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Environment & Science

Do animals act differently during an eclipse? Citizen science app aims to find out




In this handout image provided by National Astronomical Observatory of Japan, the solar eclipse is seen on July 22, 2009 near Iwojima Island, Tokyo, Japan. The longest total eclipse of the sun of this century triggered tourist fever in Asia as astronomy enthusiasts from home and abroad flocked to watch the event The eclipse was visible from within a narrow corridor that begins in India and crosses through Nepal, Bangladesh, Bhutan, Myanmar and China.
In this handout image provided by National Astronomical Observatory of Japan, the solar eclipse is seen on July 22, 2009 near Iwojima Island, Tokyo, Japan. The longest total eclipse of the sun of this century triggered tourist fever in Asia as astronomy enthusiasts from home and abroad flocked to watch the event The eclipse was visible from within a narrow corridor that begins in India and crosses through Nepal, Bangladesh, Bhutan, Myanmar and China.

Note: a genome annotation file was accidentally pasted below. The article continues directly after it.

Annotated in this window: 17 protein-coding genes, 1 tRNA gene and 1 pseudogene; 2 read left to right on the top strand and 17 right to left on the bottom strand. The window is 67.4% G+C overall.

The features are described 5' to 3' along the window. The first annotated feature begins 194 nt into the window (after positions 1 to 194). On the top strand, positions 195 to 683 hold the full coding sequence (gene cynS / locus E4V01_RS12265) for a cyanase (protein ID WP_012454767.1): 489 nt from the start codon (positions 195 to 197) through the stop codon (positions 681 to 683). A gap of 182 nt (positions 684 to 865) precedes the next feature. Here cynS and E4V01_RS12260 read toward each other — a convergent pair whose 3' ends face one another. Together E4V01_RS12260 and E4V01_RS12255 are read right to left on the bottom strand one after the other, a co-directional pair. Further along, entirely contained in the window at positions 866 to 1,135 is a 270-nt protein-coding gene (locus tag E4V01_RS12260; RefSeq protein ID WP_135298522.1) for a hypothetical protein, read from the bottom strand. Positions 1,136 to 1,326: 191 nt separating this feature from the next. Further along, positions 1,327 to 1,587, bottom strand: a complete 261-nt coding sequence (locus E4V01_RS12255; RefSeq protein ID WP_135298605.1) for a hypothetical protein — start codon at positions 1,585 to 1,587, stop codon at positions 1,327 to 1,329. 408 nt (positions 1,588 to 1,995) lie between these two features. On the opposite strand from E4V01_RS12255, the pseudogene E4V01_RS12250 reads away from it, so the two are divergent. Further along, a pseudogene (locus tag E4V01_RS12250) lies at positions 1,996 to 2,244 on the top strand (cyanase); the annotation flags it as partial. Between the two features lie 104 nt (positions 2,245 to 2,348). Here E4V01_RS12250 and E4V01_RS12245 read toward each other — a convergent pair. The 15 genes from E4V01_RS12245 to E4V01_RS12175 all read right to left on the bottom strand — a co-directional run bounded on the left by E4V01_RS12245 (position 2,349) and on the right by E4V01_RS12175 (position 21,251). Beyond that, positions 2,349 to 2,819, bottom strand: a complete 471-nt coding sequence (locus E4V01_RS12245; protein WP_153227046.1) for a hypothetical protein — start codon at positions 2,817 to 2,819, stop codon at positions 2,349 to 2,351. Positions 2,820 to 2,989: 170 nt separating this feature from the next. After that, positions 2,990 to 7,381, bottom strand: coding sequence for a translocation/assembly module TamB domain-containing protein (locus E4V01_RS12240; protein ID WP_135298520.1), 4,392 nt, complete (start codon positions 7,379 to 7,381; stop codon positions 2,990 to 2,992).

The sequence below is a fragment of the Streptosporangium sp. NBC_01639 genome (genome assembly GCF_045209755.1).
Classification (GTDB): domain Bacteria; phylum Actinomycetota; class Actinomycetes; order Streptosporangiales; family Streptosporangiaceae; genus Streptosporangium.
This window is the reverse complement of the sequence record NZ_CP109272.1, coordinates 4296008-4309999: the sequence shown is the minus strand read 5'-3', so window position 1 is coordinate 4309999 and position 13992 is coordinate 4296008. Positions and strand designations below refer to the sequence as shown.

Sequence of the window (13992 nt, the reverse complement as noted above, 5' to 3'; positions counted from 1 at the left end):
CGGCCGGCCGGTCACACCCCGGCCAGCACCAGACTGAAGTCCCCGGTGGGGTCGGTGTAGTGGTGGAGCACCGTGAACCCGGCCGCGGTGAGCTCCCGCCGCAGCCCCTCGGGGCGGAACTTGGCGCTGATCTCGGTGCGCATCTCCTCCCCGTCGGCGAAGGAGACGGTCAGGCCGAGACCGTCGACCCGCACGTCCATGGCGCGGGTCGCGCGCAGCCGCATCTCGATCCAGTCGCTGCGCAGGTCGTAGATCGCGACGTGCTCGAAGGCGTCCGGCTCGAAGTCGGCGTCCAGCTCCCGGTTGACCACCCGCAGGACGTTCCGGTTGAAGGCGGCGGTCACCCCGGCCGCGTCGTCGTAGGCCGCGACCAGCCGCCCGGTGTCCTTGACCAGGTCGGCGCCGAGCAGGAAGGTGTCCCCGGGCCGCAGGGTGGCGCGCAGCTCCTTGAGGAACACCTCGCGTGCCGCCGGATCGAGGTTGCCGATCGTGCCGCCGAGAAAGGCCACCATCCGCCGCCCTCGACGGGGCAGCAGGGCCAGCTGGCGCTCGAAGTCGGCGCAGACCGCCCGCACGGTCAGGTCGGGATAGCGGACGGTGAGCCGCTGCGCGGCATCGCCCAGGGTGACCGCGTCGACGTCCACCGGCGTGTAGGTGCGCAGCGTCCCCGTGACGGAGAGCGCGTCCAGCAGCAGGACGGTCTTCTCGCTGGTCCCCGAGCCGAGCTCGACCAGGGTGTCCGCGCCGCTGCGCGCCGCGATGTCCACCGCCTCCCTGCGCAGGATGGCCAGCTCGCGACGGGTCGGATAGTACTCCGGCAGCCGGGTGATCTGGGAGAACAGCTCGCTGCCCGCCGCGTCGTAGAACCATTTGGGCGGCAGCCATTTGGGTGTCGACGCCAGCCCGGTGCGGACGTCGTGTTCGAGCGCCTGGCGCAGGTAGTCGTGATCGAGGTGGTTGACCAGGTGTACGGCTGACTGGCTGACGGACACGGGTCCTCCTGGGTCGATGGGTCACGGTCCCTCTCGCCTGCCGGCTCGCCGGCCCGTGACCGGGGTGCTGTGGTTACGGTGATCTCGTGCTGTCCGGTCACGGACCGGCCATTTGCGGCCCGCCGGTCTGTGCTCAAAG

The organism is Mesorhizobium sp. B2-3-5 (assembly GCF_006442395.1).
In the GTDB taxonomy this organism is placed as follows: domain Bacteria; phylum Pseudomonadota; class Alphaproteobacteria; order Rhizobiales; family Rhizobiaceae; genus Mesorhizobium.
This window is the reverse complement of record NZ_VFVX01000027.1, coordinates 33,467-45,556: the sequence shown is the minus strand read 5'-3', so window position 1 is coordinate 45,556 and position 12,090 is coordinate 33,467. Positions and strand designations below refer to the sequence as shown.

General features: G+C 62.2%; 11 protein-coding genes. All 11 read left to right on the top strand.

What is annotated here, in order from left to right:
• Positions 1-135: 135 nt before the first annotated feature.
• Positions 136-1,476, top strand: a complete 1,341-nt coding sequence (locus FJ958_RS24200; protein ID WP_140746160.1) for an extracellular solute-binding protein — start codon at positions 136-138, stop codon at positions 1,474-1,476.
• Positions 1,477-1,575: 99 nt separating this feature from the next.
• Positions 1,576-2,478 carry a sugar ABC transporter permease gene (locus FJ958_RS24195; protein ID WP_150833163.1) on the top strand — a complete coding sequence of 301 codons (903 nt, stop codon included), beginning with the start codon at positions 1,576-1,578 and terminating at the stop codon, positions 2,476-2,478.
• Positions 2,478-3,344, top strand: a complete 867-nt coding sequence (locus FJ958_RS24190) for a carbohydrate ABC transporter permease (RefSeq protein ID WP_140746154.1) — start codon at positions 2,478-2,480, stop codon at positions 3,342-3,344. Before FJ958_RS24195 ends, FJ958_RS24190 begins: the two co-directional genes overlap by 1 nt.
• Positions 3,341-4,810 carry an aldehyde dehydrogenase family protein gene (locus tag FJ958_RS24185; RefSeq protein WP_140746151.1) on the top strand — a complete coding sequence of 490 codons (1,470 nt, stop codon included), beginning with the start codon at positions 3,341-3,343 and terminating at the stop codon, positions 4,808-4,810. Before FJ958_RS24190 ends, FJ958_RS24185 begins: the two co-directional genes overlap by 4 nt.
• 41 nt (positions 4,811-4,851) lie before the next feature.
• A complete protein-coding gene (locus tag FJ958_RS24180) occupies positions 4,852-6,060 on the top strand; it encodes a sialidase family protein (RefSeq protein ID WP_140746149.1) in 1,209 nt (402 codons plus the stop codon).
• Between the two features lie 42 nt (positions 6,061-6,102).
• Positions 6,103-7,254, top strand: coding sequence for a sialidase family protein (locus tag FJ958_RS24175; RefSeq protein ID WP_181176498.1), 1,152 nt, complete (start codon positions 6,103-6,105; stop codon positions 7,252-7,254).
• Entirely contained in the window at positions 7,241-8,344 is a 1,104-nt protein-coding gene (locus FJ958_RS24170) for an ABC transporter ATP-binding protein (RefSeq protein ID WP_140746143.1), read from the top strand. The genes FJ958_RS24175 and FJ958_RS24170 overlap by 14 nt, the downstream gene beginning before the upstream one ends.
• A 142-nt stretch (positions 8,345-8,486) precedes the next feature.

Handout/Getty Images

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It's a week from today...the most eagerly awaited celestial event of the year: the total eclipse.

The last time one was visible across the entire contiguous United States was, not THAT long ago.... just over ONE HUNDRED YEARS!

People are getting dark glasses so they can safely look at the sun, figuring out if they can photograph the eclipse with their smart phones, planning parties and worried about a drop in solar power. 

But here's something you might not have thought about. WE know it's coming. But what about our animal friends? They don't. At least they haven't said anything about it. 

So, how will animals react?

There's a lot of anecdotal evidence that animals do act differently, but not a lot of scientific studies. 

Until now.

There's a project in the works that's relying on the average joe to record their observations in an effort to uncover whether animals do behave differently during this event. 

It's a part of the California Academy of Science in San Francisco's iNaturalist app, a citizen science platform.

Elise Ricard is the public program's supervisor. She spoke with A Martinez about how the app works and what they're hoping to find out.

To listen to the full segment, click the blue play button above.